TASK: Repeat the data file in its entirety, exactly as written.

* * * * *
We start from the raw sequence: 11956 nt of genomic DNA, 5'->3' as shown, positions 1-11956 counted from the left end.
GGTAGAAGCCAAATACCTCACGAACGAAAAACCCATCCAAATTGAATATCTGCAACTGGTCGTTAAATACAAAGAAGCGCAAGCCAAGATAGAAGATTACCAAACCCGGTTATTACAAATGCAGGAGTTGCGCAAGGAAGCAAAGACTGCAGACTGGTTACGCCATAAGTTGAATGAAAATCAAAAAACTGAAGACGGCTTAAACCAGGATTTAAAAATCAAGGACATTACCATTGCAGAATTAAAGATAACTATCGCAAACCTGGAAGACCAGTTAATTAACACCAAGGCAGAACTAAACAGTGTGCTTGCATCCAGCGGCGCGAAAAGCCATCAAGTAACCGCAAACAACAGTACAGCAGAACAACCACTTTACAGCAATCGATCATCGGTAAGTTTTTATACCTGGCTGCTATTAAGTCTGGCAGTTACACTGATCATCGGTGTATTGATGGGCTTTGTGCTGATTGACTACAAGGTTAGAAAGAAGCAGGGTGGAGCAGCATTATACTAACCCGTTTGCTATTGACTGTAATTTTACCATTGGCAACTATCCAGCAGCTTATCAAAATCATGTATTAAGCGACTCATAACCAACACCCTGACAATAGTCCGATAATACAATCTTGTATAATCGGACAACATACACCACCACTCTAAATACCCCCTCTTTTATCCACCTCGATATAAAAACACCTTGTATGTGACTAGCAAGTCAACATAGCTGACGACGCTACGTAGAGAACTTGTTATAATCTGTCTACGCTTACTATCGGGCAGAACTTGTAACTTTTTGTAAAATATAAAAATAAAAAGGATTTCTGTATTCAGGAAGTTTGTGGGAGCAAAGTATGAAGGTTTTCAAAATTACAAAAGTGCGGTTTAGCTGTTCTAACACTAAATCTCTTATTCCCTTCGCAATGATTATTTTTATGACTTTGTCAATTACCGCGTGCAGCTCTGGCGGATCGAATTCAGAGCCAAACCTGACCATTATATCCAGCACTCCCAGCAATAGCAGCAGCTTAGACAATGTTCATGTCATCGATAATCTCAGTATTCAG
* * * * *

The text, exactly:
We start from the raw sequence: 11956 nt of genomic DNA, 5'->3' as shown, positions 1-11956 counted from the left end.
GGTAGAAGCCAAATACCTCACGAACGAAAAACCCATCCAAATTGAATATCTGCAACTGGTCGTTAAATACAAAGAAGCGCAAGCCAAGATAGAAGATTACCAAACCCGGTTATTACAAATGCAGGAGTTGCGCAAGGAAGCAAAGACTGCAGACTGGTTACGCCATAAGTTGAATGAAAATCAAAAAACTGAAGACGGCTTAAACCAGGATTTAAAAATCAAGGACATTACCATTGCAGAATTAAAGATAACTATCGCAAACCTGGAAGACCAGTTAATTAACACCAAGGCAGAACTAAACAGTGTGCTTGCATCCAGCGGCGCGAAAAGCCATCAAGTAACCGCAAACAACAGTACAGCAGAACAACCACTTTACAGCAATCGATCATCGGTAAGTTTTTATACCTGGCTGCTATTAAGTCTGGCAGTTACACTGATCATCGGTGTATTGATGGGCTTTGTGCTGATTGACTACAAGGTTAGAAAGAAGCAGGGTGGAGCAGCATTATACTAACCCGTTTGCTATTGACTGTAATTTTACCATTGGCAACTATCCAGCAGCTTATCAAAATCATGTATTAAGCGACTCATAACCAACACCCTGACAATAGTCCGATAATACAATCTTGTATAATCGGACAACATACACCACCACTCTAAATACCCCCTCTTTTATCCACCTCGATATAAAAACACCTTGTATGTGACTAGCAAGTCAACATAGCTGACGACGCTACGTAGAGAACTTGTTATAATCTGTCTACGCTTACTATCGGGCAGAACTTGTAACTTTTTGTAAAATATAAAAATAAAAAGGATTTCTGTATTCAGGAAGTTTGTGGGAGCAAAGTATGAAGGTTTTCAAAATTACAAAAGTGCGGTTTAGCTGTTCTAACACTAAATCTCTTATTCCCTTCGCAATGATTATTTTTATGACTTTGTCAATTACCGCGTGCAGCTCTGGCGGATCGAATTCAGAGCCAAACCTGACCATTATATCCAGCACTCCCAGCAATAGCAGCAGCTTAGACAATGTTCATGTCATCGATAATCTCAGTATTCAG